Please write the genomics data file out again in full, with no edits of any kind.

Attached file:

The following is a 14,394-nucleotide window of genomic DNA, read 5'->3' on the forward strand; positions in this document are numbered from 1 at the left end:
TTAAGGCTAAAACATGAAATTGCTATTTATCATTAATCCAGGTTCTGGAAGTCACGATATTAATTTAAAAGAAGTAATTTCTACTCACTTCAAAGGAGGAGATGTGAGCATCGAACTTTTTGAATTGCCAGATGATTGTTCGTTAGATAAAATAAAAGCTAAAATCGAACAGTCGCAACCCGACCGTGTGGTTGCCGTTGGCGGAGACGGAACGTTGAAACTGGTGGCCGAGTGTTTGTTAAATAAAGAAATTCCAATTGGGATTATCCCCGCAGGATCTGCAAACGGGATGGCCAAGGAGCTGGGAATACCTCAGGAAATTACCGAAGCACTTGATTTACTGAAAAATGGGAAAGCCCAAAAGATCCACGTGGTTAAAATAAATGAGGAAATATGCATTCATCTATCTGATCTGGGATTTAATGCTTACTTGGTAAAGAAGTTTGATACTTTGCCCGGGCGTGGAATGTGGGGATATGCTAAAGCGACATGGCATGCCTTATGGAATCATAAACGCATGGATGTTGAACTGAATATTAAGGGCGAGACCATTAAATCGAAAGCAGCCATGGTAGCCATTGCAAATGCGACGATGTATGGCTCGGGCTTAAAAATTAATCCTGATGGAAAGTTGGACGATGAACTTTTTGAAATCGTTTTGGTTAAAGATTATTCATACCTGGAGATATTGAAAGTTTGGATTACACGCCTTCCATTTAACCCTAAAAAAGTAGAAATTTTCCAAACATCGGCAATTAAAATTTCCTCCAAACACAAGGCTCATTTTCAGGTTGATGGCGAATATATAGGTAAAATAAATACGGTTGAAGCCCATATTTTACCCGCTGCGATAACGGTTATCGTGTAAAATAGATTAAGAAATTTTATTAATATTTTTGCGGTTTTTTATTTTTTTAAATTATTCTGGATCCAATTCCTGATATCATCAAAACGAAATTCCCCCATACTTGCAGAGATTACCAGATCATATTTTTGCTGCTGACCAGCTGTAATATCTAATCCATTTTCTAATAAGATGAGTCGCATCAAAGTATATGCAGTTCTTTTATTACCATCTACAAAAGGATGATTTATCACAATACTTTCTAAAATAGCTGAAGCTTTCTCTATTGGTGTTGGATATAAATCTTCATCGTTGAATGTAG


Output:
The following is a 14,394-nucleotide window of genomic DNA, read 5'->3' on the forward strand; positions in this document are numbered from 1 at the left end:
TTAAGGCTAAAACATGAAATTGCTATTTATCATTAATCCAGGTTCTGGAAGTCACGATATTAATTTAAAAGAAGTAATTTCTACTCACTTCAAAGGAGGAGATGTGAGCATCGAACTTTTTGAATTGCCAGATGATTGTTCGTTAGATAAAATAAAAGCTAAAATCGAACAGTCGCAACCCGACCGTGTGGTTGCCGTTGGCGGAGACGGAACGTTGAAACTGGTGGCCGAGTGTTTGTTAAATAAAGAAATTCCAATTGGGATTATCCCCGCAGGATCTGCAAACGGGATGGCCAAGGAGCTGGGAATACCTCAGGAAATTACCGAAGCACTTGATTTACTGAAAAATGGGAAAGCCCAAAAGATCCACGTGGTTAAAATAAATGAGGAAATATGCATTCATCTATCTGATCTGGGATTTAATGCTTACTTGGTAAAGAAGTTTGATACTTTGCCCGGGCGTGGAATGTGGGGATATGCTAAAGCGACATGGCATGCCTTATGGAATCATAAACGCATGGATGTTGAACTGAATATTAAGGGCGAGACCATTAAATCGAAAGCAGCCATGGTAGCCATTGCAAATGCGACGATGTATGGCTCGGGCTTAAAAATTAATCCTGATGGAAAGTTGGACGATGAACTTTTTGAAATCGTTTTGGTTAAAGATTATTCATACCTGGAGATATTGAAAGTTTGGATTACACGCCTTCCATTTAACCCTAAAAAAGTAGAAATTTTCCAAACATCGGCAATTAAAATTTCCTCCAAACACAAGGCTCATTTTCAGGTTGATGGCGAATATATAGGTAAAATAAATACGGTTGAAGCCCATATTTTACCCGCTGCGATAACGGTTATCGTGTAAAATAGATTAAGAAATTTTATTAATATTTTTGCGGTTTTTTATTTTTTTAAATTATTCTGGATCCAATTCCTGATATCATCAAAACGAAATTCCCCCATACTTGCAGAGATTACCAGATCATATTTTTGCTGCTGACCAGCTGTAATATCTAATCCATTTTCTAATAAGATGAGTCGCATCAAAGTATATGCAGTTCTTTTATTACCATCTACAAAAGGATGATTTATCACAATACTTTCTAAAATAGCTGAAGCTTTCTCTATTGGTGTTGGATATAAATCTTCATCGTTGAATGTAG